I told my young friend, among other things, that she had to find a way to hold at once her conflicting thoughts about Israel while maintaining her active engagement with the Jewish state not only because Israel is the home of the entire Jewish people, but for the first time in 2000 years we Jews world-wide can test the most exalted moral principles of prophetic Judaism within a democratic Jewish state and thereby fulfill Isaiah’s prophesy that the Jewish people become an or lagoyim, a light to the nations of the world (Isaiah 42:6).
I told her that the Jewish people cannot afford for her, our future leadership, to disengage from Israel, that we liberal lovers of Israel need her to become our next generation’s leaders in American Zionist organizations, and the advocate that Israel deserves and we and the Jewish people need.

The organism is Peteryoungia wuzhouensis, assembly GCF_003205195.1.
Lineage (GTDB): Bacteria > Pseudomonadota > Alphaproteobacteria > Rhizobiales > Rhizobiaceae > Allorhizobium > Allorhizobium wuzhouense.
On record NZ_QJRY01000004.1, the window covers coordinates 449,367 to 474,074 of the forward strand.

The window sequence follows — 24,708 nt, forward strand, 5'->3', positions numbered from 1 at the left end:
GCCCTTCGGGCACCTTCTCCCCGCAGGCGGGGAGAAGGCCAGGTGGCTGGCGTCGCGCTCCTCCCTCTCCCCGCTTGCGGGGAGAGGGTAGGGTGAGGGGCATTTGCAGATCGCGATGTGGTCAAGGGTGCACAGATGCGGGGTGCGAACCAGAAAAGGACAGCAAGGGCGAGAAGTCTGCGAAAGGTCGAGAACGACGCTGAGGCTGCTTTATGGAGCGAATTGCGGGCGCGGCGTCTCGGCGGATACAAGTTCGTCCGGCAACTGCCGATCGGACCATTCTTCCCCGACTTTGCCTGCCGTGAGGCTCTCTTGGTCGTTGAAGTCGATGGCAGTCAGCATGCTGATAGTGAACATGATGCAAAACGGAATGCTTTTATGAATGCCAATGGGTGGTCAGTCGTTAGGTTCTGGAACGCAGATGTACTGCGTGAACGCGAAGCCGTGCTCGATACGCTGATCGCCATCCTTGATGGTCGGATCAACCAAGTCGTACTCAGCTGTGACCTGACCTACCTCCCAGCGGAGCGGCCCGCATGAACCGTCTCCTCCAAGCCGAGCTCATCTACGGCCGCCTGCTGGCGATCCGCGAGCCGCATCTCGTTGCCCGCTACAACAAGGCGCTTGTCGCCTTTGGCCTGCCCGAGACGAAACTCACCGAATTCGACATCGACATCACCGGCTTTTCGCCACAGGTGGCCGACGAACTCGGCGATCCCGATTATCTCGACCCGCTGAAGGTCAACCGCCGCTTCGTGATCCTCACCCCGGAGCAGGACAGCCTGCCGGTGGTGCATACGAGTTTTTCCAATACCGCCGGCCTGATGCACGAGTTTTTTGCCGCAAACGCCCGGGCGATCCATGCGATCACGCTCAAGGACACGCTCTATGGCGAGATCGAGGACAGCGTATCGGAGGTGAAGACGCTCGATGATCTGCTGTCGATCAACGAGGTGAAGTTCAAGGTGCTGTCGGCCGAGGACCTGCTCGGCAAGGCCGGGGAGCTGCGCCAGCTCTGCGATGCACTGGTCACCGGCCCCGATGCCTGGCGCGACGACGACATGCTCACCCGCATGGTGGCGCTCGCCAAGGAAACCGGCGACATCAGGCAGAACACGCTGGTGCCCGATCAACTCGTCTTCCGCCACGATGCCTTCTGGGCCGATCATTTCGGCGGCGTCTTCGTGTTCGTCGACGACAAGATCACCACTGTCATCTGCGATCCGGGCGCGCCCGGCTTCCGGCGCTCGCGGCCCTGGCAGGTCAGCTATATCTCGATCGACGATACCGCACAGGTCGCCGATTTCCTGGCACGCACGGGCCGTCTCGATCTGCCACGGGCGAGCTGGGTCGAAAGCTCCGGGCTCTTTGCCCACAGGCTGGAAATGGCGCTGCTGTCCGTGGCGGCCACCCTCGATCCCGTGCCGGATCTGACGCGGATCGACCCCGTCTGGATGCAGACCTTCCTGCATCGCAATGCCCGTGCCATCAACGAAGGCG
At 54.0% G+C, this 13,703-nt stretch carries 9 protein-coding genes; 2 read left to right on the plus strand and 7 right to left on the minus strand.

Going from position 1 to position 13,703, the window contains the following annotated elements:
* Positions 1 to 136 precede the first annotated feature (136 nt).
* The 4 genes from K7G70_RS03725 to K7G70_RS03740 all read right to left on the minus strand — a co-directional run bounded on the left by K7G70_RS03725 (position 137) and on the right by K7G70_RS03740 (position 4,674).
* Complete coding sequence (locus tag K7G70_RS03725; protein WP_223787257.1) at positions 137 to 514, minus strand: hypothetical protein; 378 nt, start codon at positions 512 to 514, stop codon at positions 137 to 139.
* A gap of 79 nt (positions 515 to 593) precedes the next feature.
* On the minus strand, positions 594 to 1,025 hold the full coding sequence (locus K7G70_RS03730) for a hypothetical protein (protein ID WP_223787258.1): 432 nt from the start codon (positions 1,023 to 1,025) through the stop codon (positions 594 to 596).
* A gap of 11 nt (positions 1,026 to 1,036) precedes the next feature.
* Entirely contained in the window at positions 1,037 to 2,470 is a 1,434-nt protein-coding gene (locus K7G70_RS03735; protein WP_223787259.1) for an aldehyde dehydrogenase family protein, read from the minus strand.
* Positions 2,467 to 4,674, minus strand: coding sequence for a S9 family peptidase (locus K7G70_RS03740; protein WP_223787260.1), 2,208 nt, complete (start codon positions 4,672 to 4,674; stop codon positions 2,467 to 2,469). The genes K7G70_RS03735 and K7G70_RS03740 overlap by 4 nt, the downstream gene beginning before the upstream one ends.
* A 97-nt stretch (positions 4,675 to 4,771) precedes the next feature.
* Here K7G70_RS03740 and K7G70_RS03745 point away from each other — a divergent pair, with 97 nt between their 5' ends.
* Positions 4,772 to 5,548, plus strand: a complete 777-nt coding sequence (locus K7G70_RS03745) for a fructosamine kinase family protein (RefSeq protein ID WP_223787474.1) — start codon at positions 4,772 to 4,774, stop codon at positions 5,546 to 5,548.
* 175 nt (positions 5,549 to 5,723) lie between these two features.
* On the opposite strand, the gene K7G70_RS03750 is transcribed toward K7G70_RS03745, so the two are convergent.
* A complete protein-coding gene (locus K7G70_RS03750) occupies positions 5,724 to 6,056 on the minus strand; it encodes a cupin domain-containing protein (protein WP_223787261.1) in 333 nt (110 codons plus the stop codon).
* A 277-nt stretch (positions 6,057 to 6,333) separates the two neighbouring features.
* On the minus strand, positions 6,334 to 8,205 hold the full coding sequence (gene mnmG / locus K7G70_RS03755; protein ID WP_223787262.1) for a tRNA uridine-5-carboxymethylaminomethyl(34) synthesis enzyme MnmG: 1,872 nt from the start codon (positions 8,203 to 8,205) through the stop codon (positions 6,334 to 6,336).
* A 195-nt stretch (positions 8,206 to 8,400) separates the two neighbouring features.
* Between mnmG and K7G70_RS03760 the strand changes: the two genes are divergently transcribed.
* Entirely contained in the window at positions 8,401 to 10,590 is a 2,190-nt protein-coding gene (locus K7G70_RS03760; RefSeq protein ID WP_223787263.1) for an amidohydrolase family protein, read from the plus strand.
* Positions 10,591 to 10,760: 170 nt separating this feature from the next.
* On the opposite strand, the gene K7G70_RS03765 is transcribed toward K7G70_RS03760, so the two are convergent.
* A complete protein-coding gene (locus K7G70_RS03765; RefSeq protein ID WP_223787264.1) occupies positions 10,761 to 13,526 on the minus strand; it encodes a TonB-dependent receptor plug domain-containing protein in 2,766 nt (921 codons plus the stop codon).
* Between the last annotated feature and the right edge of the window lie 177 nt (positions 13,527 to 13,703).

When I wrote to her, the American Jewish community was starting to come apart at the seams. Since then, in only a year, division has intensified because of the debate, heightened rhetoric and fears around the Iran Nuclear Agreement.
Many of you know that I support the Agreement even with its flaws, but I don’t for a moment doubt that those against the agreement love the state of Israel as I do. I do, however, doubt many of their love and tolerance for me and those who think like me based on the slanderous, dismissive and intimidating rhetoric that they are using against us for their political ends.